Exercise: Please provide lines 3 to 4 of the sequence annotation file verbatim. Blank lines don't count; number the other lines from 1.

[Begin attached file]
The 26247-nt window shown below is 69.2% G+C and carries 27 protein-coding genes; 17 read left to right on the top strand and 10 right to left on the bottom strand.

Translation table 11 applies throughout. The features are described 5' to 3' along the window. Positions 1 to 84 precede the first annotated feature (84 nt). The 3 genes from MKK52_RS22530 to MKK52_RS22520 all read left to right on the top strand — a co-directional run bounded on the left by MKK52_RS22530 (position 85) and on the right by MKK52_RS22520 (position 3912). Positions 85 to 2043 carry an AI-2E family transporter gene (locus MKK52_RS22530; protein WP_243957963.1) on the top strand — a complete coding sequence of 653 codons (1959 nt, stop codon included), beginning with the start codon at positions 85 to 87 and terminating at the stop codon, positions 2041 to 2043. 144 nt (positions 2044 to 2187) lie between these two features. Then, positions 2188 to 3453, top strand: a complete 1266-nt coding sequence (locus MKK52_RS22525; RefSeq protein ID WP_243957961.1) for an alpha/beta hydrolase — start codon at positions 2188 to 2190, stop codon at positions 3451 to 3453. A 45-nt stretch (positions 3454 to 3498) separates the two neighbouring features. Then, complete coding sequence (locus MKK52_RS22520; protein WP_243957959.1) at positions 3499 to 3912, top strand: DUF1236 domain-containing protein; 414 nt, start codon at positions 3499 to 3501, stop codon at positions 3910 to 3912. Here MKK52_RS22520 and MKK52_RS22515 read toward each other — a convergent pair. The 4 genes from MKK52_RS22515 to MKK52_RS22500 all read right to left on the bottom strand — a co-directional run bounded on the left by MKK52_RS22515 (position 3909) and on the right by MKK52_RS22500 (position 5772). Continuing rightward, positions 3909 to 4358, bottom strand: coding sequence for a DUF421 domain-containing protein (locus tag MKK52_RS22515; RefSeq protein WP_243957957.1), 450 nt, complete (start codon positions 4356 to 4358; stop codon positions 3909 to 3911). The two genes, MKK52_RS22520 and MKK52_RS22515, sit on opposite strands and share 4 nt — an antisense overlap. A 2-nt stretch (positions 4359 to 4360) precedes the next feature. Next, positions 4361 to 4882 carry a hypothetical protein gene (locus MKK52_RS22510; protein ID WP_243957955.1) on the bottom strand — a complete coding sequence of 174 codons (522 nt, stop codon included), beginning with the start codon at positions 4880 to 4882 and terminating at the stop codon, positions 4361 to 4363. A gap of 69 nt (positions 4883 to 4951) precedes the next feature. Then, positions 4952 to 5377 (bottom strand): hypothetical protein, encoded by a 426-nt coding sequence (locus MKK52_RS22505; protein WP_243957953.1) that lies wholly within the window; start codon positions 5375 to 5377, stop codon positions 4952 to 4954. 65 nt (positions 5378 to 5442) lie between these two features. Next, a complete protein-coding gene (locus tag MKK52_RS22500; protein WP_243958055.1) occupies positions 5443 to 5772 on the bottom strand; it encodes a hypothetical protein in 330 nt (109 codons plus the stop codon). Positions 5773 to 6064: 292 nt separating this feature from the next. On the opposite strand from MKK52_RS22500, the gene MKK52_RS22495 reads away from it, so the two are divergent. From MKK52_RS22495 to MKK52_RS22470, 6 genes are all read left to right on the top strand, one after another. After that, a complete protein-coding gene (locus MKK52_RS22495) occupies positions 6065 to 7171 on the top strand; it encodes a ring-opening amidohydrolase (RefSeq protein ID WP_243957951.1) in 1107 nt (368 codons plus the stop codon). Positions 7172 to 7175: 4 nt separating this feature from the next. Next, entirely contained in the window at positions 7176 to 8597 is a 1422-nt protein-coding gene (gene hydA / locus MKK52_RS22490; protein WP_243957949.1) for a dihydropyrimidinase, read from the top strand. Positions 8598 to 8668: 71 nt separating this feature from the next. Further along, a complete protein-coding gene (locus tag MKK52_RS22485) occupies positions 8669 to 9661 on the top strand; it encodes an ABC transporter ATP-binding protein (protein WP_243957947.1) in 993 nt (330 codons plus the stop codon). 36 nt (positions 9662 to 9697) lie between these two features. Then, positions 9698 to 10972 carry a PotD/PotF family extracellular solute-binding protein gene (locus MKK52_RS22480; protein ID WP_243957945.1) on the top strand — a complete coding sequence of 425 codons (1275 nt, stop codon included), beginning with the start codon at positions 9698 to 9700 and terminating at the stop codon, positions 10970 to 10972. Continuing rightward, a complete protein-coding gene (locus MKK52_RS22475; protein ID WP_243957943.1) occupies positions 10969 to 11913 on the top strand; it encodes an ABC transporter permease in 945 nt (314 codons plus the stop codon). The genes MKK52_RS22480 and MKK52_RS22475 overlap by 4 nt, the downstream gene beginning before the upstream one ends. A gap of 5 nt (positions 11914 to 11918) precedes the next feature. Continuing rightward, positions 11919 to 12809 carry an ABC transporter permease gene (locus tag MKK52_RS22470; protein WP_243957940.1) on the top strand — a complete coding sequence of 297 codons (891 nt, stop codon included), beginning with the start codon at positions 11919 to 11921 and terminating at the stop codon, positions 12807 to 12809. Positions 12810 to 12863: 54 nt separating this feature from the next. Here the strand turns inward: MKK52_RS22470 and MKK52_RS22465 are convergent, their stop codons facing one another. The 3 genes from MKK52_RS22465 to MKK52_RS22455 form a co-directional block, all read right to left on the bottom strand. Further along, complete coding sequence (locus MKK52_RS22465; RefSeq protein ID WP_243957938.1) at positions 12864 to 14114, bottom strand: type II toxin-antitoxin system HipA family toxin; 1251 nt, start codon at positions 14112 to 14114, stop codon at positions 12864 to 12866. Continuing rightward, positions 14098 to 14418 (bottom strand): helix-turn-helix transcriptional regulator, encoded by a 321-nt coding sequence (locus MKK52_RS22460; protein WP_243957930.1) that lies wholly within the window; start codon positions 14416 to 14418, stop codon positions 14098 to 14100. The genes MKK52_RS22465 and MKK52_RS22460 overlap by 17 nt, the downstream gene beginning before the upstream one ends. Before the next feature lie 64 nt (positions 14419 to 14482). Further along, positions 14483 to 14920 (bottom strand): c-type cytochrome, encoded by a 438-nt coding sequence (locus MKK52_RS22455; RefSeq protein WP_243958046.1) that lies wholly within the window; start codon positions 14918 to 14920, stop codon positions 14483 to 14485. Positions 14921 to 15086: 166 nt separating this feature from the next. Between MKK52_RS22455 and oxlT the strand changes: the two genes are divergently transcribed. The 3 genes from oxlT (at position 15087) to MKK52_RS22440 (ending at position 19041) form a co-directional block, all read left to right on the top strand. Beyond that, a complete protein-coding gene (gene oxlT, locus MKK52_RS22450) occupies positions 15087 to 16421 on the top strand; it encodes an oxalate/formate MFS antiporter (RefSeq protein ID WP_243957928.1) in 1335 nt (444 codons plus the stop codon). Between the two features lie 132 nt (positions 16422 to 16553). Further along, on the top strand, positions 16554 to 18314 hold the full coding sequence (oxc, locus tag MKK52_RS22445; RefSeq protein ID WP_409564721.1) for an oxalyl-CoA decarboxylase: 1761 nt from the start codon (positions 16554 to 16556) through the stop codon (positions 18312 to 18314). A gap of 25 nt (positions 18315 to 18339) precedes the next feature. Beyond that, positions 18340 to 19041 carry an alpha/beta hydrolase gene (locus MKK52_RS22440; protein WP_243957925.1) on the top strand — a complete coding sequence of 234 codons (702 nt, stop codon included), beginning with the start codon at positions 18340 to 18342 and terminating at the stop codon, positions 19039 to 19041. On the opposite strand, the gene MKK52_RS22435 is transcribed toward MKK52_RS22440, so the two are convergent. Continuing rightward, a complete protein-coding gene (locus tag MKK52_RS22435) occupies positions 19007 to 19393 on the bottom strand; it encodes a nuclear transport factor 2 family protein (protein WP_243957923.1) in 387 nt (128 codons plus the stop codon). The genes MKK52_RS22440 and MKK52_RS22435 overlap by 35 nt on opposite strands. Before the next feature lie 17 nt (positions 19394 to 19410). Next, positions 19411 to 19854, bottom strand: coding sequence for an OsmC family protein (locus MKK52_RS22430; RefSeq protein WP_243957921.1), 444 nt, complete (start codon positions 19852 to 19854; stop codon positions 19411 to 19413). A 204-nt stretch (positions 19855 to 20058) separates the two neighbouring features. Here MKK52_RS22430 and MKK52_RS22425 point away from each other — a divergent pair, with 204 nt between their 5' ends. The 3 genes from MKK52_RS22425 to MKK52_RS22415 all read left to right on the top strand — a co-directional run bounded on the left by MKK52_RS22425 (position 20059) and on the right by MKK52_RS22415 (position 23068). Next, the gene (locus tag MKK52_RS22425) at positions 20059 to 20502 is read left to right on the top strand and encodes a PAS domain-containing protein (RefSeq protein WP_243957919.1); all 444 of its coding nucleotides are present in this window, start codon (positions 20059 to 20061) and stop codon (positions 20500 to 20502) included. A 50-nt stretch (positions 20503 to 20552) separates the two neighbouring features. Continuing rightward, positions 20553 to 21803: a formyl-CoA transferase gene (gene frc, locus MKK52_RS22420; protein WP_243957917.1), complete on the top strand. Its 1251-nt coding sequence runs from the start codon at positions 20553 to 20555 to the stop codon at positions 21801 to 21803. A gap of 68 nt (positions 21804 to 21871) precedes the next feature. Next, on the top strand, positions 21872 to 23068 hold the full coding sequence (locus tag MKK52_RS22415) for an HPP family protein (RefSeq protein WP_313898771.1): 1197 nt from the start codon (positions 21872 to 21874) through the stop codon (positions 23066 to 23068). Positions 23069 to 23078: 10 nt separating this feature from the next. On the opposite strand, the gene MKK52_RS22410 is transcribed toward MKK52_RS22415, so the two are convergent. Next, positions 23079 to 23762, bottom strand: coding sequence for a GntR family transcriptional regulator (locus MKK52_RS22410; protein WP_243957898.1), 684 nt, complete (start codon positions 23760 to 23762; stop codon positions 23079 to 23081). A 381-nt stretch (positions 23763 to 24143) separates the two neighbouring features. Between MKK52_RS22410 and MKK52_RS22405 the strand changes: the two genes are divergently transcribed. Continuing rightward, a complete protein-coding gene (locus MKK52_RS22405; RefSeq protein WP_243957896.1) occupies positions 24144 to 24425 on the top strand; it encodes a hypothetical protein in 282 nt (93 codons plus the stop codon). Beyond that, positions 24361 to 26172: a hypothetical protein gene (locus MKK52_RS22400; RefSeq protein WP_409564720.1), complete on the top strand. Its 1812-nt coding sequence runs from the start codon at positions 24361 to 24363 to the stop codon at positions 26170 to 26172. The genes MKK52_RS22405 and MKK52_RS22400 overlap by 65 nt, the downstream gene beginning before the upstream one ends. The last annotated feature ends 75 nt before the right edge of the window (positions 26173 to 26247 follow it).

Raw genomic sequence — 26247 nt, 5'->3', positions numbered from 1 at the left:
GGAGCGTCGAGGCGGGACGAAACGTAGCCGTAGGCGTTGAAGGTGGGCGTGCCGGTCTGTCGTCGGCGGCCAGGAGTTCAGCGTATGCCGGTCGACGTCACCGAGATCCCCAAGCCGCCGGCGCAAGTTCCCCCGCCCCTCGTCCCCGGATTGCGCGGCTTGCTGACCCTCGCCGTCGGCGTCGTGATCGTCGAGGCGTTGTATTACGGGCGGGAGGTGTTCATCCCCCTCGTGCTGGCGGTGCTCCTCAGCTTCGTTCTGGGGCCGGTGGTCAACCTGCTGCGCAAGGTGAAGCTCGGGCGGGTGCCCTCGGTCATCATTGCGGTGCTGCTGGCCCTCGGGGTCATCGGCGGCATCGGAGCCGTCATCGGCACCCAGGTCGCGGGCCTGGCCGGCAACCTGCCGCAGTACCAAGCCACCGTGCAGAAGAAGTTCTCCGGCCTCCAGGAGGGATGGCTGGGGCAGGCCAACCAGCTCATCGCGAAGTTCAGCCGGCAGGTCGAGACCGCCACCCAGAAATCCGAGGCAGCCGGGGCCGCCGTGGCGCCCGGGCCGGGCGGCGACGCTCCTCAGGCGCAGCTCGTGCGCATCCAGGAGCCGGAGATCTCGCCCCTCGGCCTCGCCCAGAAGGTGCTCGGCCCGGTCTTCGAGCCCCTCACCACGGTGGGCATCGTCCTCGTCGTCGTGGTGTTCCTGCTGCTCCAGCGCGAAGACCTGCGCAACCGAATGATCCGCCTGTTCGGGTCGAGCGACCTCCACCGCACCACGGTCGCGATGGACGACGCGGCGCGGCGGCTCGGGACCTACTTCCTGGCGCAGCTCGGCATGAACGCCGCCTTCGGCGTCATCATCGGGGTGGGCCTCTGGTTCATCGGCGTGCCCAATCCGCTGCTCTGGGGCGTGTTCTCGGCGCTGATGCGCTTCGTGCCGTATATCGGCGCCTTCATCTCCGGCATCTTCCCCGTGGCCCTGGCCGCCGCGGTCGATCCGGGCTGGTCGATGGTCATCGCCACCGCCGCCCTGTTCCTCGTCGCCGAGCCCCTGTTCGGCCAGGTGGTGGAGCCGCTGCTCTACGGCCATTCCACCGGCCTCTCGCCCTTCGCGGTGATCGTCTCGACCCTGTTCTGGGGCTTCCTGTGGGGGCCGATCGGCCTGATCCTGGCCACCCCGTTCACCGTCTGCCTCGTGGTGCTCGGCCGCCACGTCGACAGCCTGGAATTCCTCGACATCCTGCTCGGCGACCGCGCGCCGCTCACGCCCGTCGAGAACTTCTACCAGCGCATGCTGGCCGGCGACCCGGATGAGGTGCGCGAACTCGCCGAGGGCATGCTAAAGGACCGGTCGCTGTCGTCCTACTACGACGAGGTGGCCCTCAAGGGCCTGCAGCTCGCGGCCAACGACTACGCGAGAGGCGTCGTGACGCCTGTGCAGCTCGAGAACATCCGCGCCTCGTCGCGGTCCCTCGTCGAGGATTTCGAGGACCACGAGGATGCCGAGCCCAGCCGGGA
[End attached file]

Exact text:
Raw genomic sequence — 26247 nt, 5'->3', positions numbered from 1 at the left:
GGAGCGTCGAGGCGGGACGAAACGTAGCCGTAGGCGTTGAAGGTGGGCGTGCCGGTCTGTCGTCGGCGGCCAGGAGTTCAGCGTATGCCGGTCGACGTCACCGAGATCCCCAAGCCGCCGGCGCAAGTTCCCCCGCCCCTCGTCCCCGGATTGCGCGGCTTGCTGACCCTCGCCGTCGGCGTCGTGATCGTCGAGGCGTTGTATTACGGGCGGGAGGTGTTCATCCCCCTCGTGCTGGCGGTGCTCCTCAGCTTCGTTCTGGGGCCGGTGGTCAACCTGCTGCGCAAGGTGAAGCTCGGGCGGGTGCCCTCGGTCATCATTGCGGTGCTGCTGGCCCTCGGGGTCATCGGCGGCATCGGAGCCGTCATCGGCACCCAGGTCGCGGGCCTGGCCGGCAACCTGCCGCAGTACCAAGCCACCGTGCAGAAGAAGTTCTCCGGCCTCCAGGAGGGATGGCTGGGGCAGGCCAACCAGCTCATCGCGAAGTTCAGCCGGCAGGTCGAGACCGCCACCCAGAAATCCGAGGCAGCCGGGGCCGCCGTGGCGCCCGGGCCGGGCGGCGACGCTCCTCAGGCGCAGCTCGTGCGCATCCAGGAGCCGGAGATCTCGCCCCTCGGCCTCGCCCAGAAGGTGCTCGGCCCGGTCTTCGAGCCCCTCACCACGGTGGGCATCGTCCTCGTCGTCGTGGTGTTCCTGCTGCTCCAGCGCGAAGACCTGCGCAACCGAATGATCCGCCTGTTCGGGTCGAGCGACCTCCACCGCACCACGGTCGCGATGGACGACGCGGCGCGGCGGCTCGGGACCTACTTCCTGGCGCAGCTCGGCATGAACGCCGCCTTCGGCGTCATCATCGGGGTGGGCCTCTGGTTCATCGGCGTGCCCAATCCGCTGCTCTGGGGCGTGTTCTCGGCGCTGATGCGCTTCGTGCCGTATATCGGCGCCTTCATCTCCGGCATCTTCCCCGTGGCCCTGGCCGCCGCGGTCGATCCGGGCTGGTCGATGGTCATCGCCACCGCCGCCCTGTTCCTCGTCGCCGAGCCCCTGTTCGGCCAGGTGGTGGAGCCGCTGCTCTACGGCCATTCCACCGGCCTCTCGCCCTTCGCGGTGATCGTCTCGACCCTGTTCTGGGGCTTCCTGTGGGGGCCGATCGGCCTGATCCTGGCCACCCCGTTCACCGTCTGCCTCGTGGTGCTCGGCCGCCACGTCGACAGCCTGGAATTCCTCGACATCCTGCTCGGCGACCGCGCGCCGCTCACGCCCGTCGAGAACTTCTACCAGCGCATGCTGGCCGGCGACCCGGATGAGGTGCGCGAACTCGCCGAGGGCATGCTAAAGGACCGGTCGCTGTCGTCCTACTACGACGAGGTGGCCCTCAAGGGCCTGCAGCTCGCGGCCAACGACTACGCGAGAGGCGTCGTGACGCCTGTGCAGCTCGAGAACATCCGCGCCTCGTCGCGGTCCCTCGTCGAGGATTTCGAGGACCACGAGGATGCCGAGCCCAGCCGGGA